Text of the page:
Lecture #11
  Chapter 13 in text now. We will follow a different sequence than the text.

Text: Sections 13.2 and 13.10

  CURMUDGEON GENERAL'S WARNING. These "slides" represent highlights from lecture and are neither complete nor meant to replace lecture. It is advised not to use these as a reliable means to replace missed lecture material. Do so at risk to healthy academic performance in 09-105.
Lecture Outline Molecular Structure

Lewis Structures

Valence electrons (Main groups)

Octet Rule

The valence electrons can be represented by an "electron dot" around the symbol of each element. These are conventionally indicated either as separate single dots or as pairs, depending on the total number of valence electrons as shown in the figure.
In combining atoms to form molecules, Lewis' Octet Rule accounts for how valence electrons are distributed. Note this is not a theory to explain bonding, but merely a book-keeping scheme for tracking valence electrons consistent with what is observed in molecular structure.  
An example of sharing valence electrons to accommodate the Octet Rule.  
In symbolizing valence electrons, a single line can be used to represent a shared pair of electrons; that is, to represent one bonding pair of electrons.  
More than one pair of electrons can be shared to be consistent with the octet rule.  
Here, there are three shared pairs of electrons (six electrons involved) and also two pairs of electrons not involved in bonding at all, and called "lone pairs".  
These are a small selection of bond energies showing how the bond energy increases with increasing bond multiplicity
These values illustrate how bond lengths decrease with increasing bond order.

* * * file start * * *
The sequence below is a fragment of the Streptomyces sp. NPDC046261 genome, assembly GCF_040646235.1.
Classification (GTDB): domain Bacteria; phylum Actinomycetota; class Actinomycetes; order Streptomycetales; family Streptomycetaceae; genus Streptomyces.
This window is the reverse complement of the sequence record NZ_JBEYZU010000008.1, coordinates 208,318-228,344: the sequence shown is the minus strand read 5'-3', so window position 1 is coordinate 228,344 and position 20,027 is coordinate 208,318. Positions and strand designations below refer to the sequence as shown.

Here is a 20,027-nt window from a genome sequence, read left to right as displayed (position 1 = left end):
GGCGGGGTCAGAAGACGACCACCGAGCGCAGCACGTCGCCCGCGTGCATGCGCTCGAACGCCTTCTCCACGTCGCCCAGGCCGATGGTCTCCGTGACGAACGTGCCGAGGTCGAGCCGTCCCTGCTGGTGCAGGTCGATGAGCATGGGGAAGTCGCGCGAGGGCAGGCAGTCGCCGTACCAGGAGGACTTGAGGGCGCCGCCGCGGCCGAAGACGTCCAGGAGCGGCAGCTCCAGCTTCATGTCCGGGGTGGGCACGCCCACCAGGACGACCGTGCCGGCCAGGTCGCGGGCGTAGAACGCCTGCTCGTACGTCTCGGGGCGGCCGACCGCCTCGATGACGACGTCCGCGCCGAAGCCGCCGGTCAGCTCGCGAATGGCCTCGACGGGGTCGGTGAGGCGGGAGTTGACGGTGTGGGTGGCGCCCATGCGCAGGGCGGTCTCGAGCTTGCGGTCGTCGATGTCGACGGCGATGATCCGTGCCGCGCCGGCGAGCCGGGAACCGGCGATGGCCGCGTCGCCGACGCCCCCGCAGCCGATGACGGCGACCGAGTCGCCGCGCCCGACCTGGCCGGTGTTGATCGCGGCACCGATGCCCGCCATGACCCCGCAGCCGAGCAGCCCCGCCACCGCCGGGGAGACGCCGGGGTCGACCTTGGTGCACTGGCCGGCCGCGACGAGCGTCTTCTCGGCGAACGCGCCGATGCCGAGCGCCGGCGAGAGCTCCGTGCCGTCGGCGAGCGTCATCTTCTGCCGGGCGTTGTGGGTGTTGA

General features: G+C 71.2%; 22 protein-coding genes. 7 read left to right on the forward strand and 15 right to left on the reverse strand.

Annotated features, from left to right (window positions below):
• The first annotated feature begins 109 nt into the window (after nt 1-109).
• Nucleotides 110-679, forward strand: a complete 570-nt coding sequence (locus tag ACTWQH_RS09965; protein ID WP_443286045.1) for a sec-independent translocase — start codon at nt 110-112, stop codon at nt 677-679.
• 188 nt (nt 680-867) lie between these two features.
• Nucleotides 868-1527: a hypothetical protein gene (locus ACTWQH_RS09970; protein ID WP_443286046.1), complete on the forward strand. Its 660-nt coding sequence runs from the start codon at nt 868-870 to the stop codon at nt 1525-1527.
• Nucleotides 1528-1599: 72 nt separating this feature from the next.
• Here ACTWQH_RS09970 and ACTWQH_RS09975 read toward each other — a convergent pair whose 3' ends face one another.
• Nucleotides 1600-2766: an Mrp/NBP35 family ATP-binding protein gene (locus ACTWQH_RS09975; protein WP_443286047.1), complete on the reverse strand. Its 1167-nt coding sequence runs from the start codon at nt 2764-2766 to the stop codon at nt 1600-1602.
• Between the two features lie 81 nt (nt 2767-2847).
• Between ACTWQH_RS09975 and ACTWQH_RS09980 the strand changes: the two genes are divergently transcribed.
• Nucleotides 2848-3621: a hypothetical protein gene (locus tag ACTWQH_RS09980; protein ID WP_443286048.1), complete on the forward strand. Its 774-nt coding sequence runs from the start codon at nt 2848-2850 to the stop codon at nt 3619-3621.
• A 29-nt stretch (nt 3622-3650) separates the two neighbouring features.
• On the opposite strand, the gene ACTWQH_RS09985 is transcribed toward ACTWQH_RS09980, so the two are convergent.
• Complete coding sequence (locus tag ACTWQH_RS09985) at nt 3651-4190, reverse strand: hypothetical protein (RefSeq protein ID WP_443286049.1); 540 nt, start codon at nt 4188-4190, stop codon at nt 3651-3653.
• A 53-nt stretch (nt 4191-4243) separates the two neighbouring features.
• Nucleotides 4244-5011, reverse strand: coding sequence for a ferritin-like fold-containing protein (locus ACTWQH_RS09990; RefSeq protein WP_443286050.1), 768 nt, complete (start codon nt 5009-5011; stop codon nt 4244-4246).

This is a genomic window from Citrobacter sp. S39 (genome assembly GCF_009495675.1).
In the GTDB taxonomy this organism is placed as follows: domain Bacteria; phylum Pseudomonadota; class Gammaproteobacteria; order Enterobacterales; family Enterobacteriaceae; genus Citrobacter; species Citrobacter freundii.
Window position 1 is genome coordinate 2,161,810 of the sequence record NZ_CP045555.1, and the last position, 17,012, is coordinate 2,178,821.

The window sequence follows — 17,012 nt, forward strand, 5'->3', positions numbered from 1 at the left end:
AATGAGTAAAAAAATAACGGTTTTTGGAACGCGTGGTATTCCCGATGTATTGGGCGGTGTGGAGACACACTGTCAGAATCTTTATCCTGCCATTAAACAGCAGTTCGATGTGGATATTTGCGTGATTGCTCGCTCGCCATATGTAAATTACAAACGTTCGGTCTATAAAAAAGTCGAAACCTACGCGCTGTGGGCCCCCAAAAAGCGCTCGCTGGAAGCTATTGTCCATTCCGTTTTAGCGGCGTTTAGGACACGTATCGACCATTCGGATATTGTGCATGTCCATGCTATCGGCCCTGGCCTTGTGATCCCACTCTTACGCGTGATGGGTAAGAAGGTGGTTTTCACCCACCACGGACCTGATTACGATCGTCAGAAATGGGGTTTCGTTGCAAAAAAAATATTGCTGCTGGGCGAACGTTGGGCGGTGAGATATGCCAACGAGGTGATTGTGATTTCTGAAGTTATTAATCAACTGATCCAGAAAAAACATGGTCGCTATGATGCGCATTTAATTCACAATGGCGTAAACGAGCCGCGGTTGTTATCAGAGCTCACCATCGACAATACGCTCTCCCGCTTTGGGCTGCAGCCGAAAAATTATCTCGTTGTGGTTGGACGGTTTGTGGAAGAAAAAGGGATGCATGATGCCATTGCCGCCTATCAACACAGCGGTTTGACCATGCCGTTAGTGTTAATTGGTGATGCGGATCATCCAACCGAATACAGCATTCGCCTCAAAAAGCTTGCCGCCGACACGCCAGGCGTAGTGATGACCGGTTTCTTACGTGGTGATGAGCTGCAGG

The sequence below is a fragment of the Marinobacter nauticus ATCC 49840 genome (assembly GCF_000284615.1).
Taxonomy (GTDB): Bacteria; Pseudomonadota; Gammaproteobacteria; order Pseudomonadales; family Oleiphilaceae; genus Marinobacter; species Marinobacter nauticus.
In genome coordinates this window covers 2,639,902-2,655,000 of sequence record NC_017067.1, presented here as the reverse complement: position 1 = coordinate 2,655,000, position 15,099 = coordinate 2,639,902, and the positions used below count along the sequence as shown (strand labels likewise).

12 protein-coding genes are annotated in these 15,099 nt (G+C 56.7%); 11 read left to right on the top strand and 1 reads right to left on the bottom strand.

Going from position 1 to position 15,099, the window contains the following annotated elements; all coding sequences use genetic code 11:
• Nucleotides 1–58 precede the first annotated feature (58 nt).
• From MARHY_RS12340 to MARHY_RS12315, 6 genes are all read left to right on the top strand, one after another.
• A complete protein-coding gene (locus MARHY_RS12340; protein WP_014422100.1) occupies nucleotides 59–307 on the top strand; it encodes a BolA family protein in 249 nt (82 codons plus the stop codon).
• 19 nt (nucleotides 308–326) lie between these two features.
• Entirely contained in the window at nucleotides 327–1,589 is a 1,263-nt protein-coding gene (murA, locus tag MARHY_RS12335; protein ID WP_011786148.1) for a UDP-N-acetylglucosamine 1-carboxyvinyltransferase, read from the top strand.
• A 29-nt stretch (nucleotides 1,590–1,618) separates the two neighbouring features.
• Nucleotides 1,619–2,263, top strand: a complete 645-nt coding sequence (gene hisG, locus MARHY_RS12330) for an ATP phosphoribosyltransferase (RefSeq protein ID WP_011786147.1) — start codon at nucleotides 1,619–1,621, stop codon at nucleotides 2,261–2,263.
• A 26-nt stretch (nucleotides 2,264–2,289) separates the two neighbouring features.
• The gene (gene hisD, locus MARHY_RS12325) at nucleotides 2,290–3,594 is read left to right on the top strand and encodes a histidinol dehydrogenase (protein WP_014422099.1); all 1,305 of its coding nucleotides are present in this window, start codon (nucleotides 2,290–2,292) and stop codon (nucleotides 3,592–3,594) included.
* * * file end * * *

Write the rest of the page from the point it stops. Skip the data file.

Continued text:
More than two atoms: When given a molecular formula for a polyatomic molecule, such as ethane, the very first step in constructing the complete Lewis dot structure is to arrive at a framework, a skeleton, of how the nuclei are linked.  
One of the first steps in constructing a Lewis dot structure is to decide on the "skeletal" arrangement of key atoms. Hydrogen and fluorine are (almost) always on the outside and thus not part of the skeleton.
Here are two different chemical species, each with exactly the same molecular formula. They are the fairly common substances ethanol and dimethyl ether. (b.p. abbreviates boiling point)
Without skeletal information, there can be more than one result in figuring out a Lewis electron dot structure.
Here we introduce the term "structural isomers" using the above illustration.
Here are eleven different skeletal structures for a molecule with the formula shown. Not all will prove to be relevant. Some will not work at all as frameworks to be completed. (Note added, one more linear possibility is missing: that with oxygen at each end.)
Here's a slightly more complicated situation in which the formula, C2H4O2, has a number of different skeletal structures possible. Additional information allows you to draw the framework shown in which the linkages have used 14 valence electrons.
Ten more valence electrons must be placed in the structure. They are placed in the atoms whose octets are not yet filled. Ten such electrons are placed here in blue. Other arrangements are possible, but not shown. The carbon in the C-O has only six electrons and violates the octet rule. A pair of electrons from neighboring oxygen can be moved over and shared with that carbon.
This is the correct Lewis structure for the compound identified. (Alternatively, a pair of electrons from the other oxygen would have satisfied the octet rule as well, but another consideration -- formal charge -- would reject that possibility as less favorable. We discuss formal charge later in the lecture.
A complete sequence of analysis would follow steps you are now at least moderately familiar with. A few topics relating to further details about structure need to be addressed next.
"Formal charge" for our purposes (in this course) are to be considered a required part of a complete Lewis structure.
Calculating formal charge using carbon monoxide as a simple example.
In deciding among various arrangements of valence electrons, formal charges serve to indicate which arrangement is probably closest to the best choice. Such an arrangement will be referred to as a "preferred structure."
An additional consideration for deciding upon a preferred Lewis structure in which there are formal charges.
Using the "azide" ion as another illustration of deciding upon a preferred Lewis structure.